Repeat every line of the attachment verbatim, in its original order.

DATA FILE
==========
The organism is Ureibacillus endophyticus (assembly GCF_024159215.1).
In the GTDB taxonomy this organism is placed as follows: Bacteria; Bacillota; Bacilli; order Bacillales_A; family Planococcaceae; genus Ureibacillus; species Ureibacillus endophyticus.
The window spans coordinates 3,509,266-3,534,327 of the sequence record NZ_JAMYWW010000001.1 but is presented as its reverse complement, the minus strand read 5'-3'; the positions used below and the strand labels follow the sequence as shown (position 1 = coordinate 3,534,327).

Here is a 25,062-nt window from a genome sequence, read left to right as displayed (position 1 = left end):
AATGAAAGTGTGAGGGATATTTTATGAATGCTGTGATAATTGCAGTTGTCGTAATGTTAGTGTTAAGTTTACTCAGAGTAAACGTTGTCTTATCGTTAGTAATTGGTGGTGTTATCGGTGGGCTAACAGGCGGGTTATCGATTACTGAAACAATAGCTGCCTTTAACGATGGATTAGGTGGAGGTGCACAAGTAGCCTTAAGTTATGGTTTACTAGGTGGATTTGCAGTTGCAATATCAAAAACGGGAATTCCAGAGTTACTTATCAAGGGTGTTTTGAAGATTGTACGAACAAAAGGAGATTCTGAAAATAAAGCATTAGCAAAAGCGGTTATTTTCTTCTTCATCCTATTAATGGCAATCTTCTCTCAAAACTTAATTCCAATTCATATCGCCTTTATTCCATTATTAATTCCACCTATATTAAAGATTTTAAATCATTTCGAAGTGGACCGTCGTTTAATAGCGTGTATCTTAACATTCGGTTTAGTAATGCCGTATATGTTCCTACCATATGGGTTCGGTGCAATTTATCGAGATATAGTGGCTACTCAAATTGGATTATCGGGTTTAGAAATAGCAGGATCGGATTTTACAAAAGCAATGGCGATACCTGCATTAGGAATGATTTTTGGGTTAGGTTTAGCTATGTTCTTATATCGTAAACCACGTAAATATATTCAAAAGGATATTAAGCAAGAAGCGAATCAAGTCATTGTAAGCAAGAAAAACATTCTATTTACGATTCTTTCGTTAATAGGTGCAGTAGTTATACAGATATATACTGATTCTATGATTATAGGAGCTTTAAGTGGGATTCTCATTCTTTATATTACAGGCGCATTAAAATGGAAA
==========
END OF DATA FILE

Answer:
The organism is Ureibacillus endophyticus (assembly GCF_024159215.1).
In the GTDB taxonomy this organism is placed as follows: Bacteria; Bacillota; Bacilli; order Bacillales_A; family Planococcaceae; genus Ureibacillus; species Ureibacillus endophyticus.
The window spans coordinates 3,509,266-3,534,327 of the sequence record NZ_JAMYWW010000001.1 but is presented as its reverse complement, the minus strand read 5'-3'; the positions used below and the strand labels follow the sequence as shown (position 1 = coordinate 3,534,327).

Here is a 25,062-nt window from a genome sequence, read left to right as displayed (position 1 = left end):
AATGAAAGTGTGAGGGATATTTTATGAATGCTGTGATAATTGCAGTTGTCGTAATGTTAGTGTTAAGTTTACTCAGAGTAAACGTTGTCTTATCGTTAGTAATTGGTGGTGTTATCGGTGGGCTAACAGGCGGGTTATCGATTACTGAAACAATAGCTGCCTTTAACGATGGATTAGGTGGAGGTGCACAAGTAGCCTTAAGTTATGGTTTACTAGGTGGATTTGCAGTTGCAATATCAAAAACGGGAATTCCAGAGTTACTTATCAAGGGTGTTTTGAAGATTGTACGAACAAAAGGAGATTCTGAAAATAAAGCATTAGCAAAAGCGGTTATTTTCTTCTTCATCCTATTAATGGCAATCTTCTCTCAAAACTTAATTCCAATTCATATCGCCTTTATTCCATTATTAATTCCACCTATATTAAAGATTTTAAATCATTTCGAAGTGGACCGTCGTTTAATAGCGTGTATCTTAACATTCGGTTTAGTAATGCCGTATATGTTCCTACCATATGGGTTCGGTGCAATTTATCGAGATATAGTGGCTACTCAAATTGGATTATCGGGTTTAGAAATAGCAGGATCGGATTTTACAAAAGCAATGGCGATACCTGCATTAGGAATGATTTTTGGGTTAGGTTTAGCTATGTTCTTATATCGTAAACCACGTAAATATATTCAAAAGGATATTAAGCAAGAAGCGAATCAAGTCATTGTAAGCAAGAAAAACATTCTATTTACGATTCTTTCGTTAATAGGTGCAGTAGTTATACAGATATATACTGATTCTATGATTATAGGAGCTTTAAGTGGGATTCTCATTCTTTATATTACAGGCGCATTAAAATGGAAA